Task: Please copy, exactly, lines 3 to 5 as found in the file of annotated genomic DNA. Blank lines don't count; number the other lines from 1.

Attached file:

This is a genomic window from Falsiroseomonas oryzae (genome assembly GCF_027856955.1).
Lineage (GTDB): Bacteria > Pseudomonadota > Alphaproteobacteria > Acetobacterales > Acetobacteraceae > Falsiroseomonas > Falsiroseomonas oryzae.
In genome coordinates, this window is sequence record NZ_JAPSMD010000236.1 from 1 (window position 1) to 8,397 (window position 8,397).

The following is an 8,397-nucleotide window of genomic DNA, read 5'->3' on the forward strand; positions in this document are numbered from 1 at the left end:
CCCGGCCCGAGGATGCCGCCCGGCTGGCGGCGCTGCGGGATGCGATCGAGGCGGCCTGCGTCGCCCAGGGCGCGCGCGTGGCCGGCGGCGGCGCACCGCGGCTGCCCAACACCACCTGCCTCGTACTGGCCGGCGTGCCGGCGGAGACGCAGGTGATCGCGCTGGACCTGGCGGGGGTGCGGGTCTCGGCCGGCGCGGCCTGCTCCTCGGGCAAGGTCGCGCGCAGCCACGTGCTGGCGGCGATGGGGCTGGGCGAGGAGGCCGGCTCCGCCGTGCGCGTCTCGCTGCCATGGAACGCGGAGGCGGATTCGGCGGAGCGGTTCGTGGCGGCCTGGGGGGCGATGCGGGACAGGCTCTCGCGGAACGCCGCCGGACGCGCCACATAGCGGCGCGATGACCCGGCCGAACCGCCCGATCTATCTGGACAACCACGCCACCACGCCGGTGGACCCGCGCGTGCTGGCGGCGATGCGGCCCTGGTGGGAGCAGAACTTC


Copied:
In genome coordinates, this window is sequence record NZ_JAPSMD010000236.1 from 1 (window position 1) to 8,397 (window position 8,397).

The following is an 8,397-nucleotide window of genomic DNA, read 5'->3' on the forward strand; positions in this document are numbered from 1 at the left end:
CCCGGCCCGAGGATGCCGCCCGGCTGGCGGCGCTGCGGGATGCGATCGAGGCGGCCTGCGTCGCCCAGGGCGCGCGCGTGGCCGGCGGCGGCGCACCGCGGCTGCCCAACACCACCTGCCTCGTACTGGCCGGCGTGCCGGCGGAGACGCAGGTGATCGCGCTGGACCTGGCGGGGGTGCGGGTCTCGGCCGGCGCGGCCTGCTCCTCGGGCAAGGTCGCGCGCAGCCACGTGCTGGCGGCGATGGGGCTGGGCGAGGAGGCCGGCTCCGCCGTGCGCGTCTCGCTGCCATGGAACGCGGAGGCGGATTCGGCGGAGCGGTTCGTGGCGGCCTGGGGGGCGATGCGGGACAGGCTCTCGCGGAACGCCGCCGGACGCGCCACATAGCGGCGCGATGACCCGGCCGAACCGCCCGATCTATCTGGACAACCACGCCACCACGCCGGTGGACCCGCGCGTGCTGGCGGCGATGCGGCCCTGGTGGGAGCAGAACTTC